Guest Column: Students lead way while conservative Christians play ‘victim’

College students across the country have organized boycotts and petition drives to terminate their schools’ relationship with the national fast-food chain Chick-fil-A because of the restaurant’s direct connection to organizations dedicated to restricting the rights of lesbian, gay, bisexual and transgender people. Chick-fil-A’s charitable division, WinShape Foundation, works with and supports such groups as the National Organization for Marriage, the Ruth Institute, the Pennsylvania Family Institute, Focus on the Family and Exodus International among others, all fighting to ban marriage for same-sex couples and some advocating for the “curing” of homosexuality.

Students at Indiana University South Bend successfully lobbied their school to dissociate from Chick-fil-A as a vendor, and students at other campuses are taking their lead, including students at the University of New Orleans, Texas Tech University, Mississippi State University, University of North Texas, Gainesville State College, Florida Gulf Coast University and Duke University. By petitioning administrators, students are sending the clear message that discrimination in any form cannot be supported on their campuses.

According to one of the schools’ petitions: “Mississippi State should be a place that supports equality for everyone — where all students, staff and community members feel welcome. We should not be allowing corporations to do business on our campus if they are using their profits to strip fundamental civil rights from gay, lesbian, bisexual and transgender Americans. Please join me in calling on our school’s leadership to remove Chick-fil-A from campus — unless and until the restaurant chain withdraws its support for anti-gay organizations.”

Dan Cathy, president and chief operating officer of Chick-fil-A, issued a news release in an attempt to counter the boycott by stating, “While my family and I believe in the biblical definition of marriage, we love and respect anyone who disagrees.” He went on to define Chick-fil-A’s corporate purpose as “to glorify God by being a faithful steward of all that is entrusted to us, and to have a positive influence on all who come in contact with Chick-fil-A. … We will continue to offer resources to strengthen marriages and families. To do anything different would be inconsistent with our purpose and belief in biblical principles.”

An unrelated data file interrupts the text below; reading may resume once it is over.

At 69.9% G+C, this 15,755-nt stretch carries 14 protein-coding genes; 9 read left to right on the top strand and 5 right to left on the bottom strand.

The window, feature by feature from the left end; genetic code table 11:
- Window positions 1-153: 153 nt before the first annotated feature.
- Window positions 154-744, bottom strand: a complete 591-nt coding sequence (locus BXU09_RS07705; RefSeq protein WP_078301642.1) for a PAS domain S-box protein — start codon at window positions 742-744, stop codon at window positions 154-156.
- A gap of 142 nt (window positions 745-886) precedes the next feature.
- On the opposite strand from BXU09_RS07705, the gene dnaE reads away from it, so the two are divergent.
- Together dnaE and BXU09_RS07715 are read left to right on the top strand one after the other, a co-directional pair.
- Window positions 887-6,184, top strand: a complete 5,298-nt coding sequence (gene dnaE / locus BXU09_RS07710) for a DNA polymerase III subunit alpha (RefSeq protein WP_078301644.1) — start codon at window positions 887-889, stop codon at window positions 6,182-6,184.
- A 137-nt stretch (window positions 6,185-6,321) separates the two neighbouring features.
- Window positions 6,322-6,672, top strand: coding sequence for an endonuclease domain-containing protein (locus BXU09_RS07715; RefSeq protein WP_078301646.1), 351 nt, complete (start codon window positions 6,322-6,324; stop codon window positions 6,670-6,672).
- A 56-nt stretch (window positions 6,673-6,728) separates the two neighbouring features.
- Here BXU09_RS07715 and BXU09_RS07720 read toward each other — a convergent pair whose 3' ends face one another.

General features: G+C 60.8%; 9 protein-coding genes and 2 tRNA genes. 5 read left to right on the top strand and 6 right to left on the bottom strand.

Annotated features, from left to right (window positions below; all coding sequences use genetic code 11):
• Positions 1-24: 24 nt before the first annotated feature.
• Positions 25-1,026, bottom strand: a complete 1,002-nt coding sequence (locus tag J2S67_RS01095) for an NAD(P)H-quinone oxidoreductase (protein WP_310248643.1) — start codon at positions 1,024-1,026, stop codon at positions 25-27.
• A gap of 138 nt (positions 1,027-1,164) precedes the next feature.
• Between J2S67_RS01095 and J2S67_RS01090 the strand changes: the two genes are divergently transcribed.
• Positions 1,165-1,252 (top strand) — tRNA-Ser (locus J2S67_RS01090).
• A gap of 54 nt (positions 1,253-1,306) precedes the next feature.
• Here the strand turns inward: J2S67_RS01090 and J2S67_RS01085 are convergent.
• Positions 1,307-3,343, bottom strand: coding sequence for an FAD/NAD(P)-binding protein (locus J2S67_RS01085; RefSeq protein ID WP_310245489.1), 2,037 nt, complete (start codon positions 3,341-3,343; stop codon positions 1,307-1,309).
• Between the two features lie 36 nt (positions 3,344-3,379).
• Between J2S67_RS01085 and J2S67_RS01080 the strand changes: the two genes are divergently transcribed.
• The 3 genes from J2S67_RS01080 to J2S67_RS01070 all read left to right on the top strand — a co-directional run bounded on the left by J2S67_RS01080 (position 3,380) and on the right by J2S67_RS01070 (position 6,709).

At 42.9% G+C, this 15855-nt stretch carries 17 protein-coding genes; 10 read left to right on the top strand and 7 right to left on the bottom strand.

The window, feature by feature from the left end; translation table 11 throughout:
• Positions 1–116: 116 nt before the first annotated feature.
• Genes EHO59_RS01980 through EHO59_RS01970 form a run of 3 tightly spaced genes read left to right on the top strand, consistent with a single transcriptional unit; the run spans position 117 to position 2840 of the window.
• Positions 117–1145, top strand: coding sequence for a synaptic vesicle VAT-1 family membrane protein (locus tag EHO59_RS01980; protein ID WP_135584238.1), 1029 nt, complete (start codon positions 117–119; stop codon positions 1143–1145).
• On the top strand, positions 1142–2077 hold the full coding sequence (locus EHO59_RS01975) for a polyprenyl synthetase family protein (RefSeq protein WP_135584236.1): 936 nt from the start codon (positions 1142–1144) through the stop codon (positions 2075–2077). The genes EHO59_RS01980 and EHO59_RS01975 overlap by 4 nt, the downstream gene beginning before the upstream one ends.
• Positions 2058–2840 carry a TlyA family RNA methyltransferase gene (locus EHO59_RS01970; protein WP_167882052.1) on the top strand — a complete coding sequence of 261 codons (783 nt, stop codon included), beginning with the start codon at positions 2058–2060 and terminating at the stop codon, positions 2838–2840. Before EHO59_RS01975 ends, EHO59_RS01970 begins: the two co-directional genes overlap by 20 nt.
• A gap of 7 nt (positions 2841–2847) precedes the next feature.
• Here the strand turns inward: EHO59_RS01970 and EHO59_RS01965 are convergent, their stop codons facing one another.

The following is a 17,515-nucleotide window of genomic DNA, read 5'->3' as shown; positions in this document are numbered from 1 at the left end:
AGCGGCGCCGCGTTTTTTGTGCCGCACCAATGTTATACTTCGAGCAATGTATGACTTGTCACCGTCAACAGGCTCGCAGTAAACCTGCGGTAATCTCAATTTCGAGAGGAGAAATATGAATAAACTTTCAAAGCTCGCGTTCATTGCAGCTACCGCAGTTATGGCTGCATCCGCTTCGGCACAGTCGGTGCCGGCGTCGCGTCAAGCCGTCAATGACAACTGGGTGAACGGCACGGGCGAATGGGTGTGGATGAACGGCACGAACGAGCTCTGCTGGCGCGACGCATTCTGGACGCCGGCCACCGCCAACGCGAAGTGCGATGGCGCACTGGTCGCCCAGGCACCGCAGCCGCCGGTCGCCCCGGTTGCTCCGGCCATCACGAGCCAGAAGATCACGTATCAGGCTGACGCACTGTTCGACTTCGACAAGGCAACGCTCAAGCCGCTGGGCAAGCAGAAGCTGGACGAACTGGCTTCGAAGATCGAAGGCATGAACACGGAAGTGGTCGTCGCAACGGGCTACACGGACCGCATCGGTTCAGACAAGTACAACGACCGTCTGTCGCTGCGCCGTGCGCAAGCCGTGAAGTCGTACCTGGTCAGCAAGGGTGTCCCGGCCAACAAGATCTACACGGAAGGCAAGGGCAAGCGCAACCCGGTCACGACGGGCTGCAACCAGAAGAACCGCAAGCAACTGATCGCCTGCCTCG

Bishop E.W. Jackson Sr., founder and president of Staying True to America’s National Destiny, accuses these student leaders of hatred against devoted Christians. Though students involved in these actions represent all sexual and gender identities, Jackson argued in an interview with Christian New Wire that “this is further proof of the insidious and dangerous hatred by homosexual activists of any Christian who dares try to live out their biblical values. The problem in society today is not hatred of homosexuals, but hatred by homosexuals of anyone who refuses to say ‘amen’ to their sexual behavior.”

The bishop goes on to accuse members of the “homosexual community” of attempting to demolish the faith foundations on which our country is based, since “it is an affront to them, and they want a sexually amoral society remade in their image.” Jackson argues that the oppression toward Christians, which he terms “Christo-phobia” and “Biblo-phobia,” is so extreme and extensive that now “may be the time to make Christians a protected class.”

Rather than reverting to a boycott, Jackson is calling for a “buycott” of Chick-fil-A, in support of the company’s defense of marriage and protection of family and Christian values.

Over the years, similar boycotts to those currently underway against Chick-fil-A have been waged against companies. For example, some have boycotted Domino’s Pizza when it was discovered that its founder, Tom Monaghan, supported a number of anti-abortion groups such as Operation Rescue. Some people do not shop at Hobby Lobby, a chain of craft stores, because it actively promotes (proselytizes) a form of Christianity in its ads, especially around Easter, and often plays Christian music over the airwaves in its stores.

With the recent actions taken against Chick-fil-A, however, a critical question must be addressed. While private companies like Chick-fil-A most certainly and clearly have the right to support organizations and causes of their choice, should public tax supported institutions such as universities maintain connections with those companies that expressly violate campus nondiscrimination policies?

While conservative Christian theologians like Bishop Jackson pose as victims in this drama, most campus nondiscrimination politics now include sexual identity and gender identity and expression as enumerated categories. By opposing the basic civil rights of LGBT people, Chick-fil-A and its allied organizations clearly fall under the definition of discrimination according to campus policies.

Current events clearly show that students nationwide are taking the lead in raising critical issues, and they are holding campus administrators accountable for upholding their stated policies.